By Kevin D. Pomfret, executive director, Centre for Spatial Law and Policy (www.spatiallaw.com), Richmond, Va.
The defense industry has known since last year that the Department of Defense would need to make cutbacks. With deficits and debt becoming increasing concerns among voters, companies understood that the country’s fiscal position couldn’t sustain current levels of military spending. It was hoped, however, that the cuts would spare programs that save lives, create American jobs and develop strategic prowess in important technological fields.
Unfortunately, one such innovative program, EnhancedView, the National Geospatial-Intelligence Agency (NGA) contract to increase commercial satellite imaging capacity, is being threatened with a significant decrease in funding. The contract’s foundation is a public-private partnership between NGA and two U.S. commercial satellite imagery providers, DigitalGlobe and GeoEye.
The contract is cost-fixed for a 10-year period to allow for
adequate long-term planning from the government and companies. High-resolution commercial satellite imagery supplements the government’s own satellite architecture, which gives the system redundancy, resiliency and a greater capacity to collect map-accurate images over any location on the planet.
In 2009, the director of national intelligence and the secretary of defense recommended, and President Obama approved, a policy that called for a 2+2 satellite architecture of commercial and classified imagery. With this policy in place, NGA issued a request for proposal for this additional satellite imagery capacity and the industry responded. At the end of the procurement process, GeoEye and DigitalGlobe were awarded 10-year EnhancedView contracts. With the promise of the government’s financial backing, the companies began to invest heavily in their next-generation imagery capabilities.
These outlays were large—more than $1 billion—and required significant long-term planning from both companies. Proposed EnhancedView program cuts will dramatically affect the commercial remote sensing industry and significantly depress the contour of its relationship with the U.S. government.
A Domino Effect Creates Many Losers
A wide range of U.S. government agencies would be losers under the proposed cuts. Although the EnhancedView program is under the Department of Defense budget, the imagery itself is available to all agencies. Commercial imagery provides extensive area coverage crucial to security crisis or natural disaster response; thus, reduced availability of commercial imagery would hinder mission planning and mapping for the next unexpected operation. For example, the U.S. government used commercial satellite imagery to assist first responders in Haiti, because, unlike classified government satellites, the imagery was unclassified and could be easily shared.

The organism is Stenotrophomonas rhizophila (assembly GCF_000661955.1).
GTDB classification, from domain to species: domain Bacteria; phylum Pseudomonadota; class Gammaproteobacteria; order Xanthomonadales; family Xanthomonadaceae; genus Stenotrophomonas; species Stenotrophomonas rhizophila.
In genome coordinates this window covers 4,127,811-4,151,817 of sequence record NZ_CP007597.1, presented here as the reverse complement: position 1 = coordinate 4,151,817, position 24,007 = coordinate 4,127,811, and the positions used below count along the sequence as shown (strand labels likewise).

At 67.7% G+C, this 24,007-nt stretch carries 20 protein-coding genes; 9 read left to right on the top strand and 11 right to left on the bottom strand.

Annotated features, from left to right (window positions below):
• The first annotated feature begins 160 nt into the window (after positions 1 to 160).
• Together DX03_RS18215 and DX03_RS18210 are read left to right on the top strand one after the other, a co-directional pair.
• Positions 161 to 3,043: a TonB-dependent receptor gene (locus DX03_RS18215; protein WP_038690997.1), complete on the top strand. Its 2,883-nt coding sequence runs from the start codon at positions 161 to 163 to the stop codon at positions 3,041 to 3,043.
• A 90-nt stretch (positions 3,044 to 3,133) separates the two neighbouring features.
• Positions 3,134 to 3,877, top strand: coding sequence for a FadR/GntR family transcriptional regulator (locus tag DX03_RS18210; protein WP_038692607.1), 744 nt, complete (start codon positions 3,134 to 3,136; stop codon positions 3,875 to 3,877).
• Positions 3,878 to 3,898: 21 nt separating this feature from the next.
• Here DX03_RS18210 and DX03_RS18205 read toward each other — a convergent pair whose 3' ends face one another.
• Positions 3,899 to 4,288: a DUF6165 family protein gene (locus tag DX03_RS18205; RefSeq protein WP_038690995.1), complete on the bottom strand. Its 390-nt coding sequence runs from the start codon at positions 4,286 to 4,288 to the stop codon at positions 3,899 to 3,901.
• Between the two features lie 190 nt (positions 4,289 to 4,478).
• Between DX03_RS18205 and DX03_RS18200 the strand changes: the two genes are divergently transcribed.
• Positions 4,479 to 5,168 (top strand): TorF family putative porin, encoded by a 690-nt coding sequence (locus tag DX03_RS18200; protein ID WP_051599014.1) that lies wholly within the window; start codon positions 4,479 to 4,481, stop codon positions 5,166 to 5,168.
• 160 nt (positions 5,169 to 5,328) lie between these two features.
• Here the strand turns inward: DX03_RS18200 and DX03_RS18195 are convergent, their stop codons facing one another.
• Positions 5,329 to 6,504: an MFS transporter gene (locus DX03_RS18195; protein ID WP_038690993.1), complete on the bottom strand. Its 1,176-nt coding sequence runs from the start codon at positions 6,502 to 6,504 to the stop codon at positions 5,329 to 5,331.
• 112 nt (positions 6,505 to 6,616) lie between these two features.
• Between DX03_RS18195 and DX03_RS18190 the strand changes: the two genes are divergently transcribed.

Moreover, almost every modern military operation involves close cooperation with allies and coalition partners. Commercial satellite imagery is being used increasingly by the Department of State and in the media as a tool to build support for U.S. actions and to refute claims in regions of the world where media access is restricted, like in Syria or the Sudan.
As for long-term consequences, the cutbacks could have a significant impact on the broader geospatial industry. This includes vendors that supply the software and hardware, as well as current and future commercial customers that could face higher prices and a reduced availability of current imagery.
It would be a mistake to impose such hits on an industry that is increasingly a source of technological innovation. For example, a recent report from Deloitte ranked “geospatial visualization” as the seventh most important technology trend in 2012.
To quote from the report, geospatial visualization “marries the broad insights available through visualization with specific types of analysis that can be performed on location-related data.” Moreover, “[n]ew tools and access to data are now allowing the power of location to be unleashed across many more business areas and to a much broader base of users” than in the past.
DigitalGlobe and GeoEye will play an important role in this trend, as current and more accurate imagery and maps make for better visualization, which results in better analysis.
In addition, it would be short-sighted in this period of economic uncertainty to impose cuts that would result in a negative impact on a nascent industry with the potential to drive job growth. The U.S. Department of Labor Employment and Training Administration, which is responsible for federal job training, stated in March 2010 that the geospatial technology sector will expand during the next decade.
Although not all of these jobs are spurred solely by GeoEye or DigitalGlobe, the imagery products and services these companies provide are an important component of that job creation. Similarly, although not all of the 466,000 jobs that were estimated to have been created by the so-called “App Economy” since 2007 are directly tied to the geospatial community, many of these apps are based on maps and location.
Geospatial technology is giving us an opportunity to interact with the physical world in a way that we are only now beginning to comprehend. A generation of children has grown up with the ability to manipulate timely, high-quality imagery on their computers and phones. Let’s not cut commercial imagery before they get the opportunity to explore what can be accomplished with it next.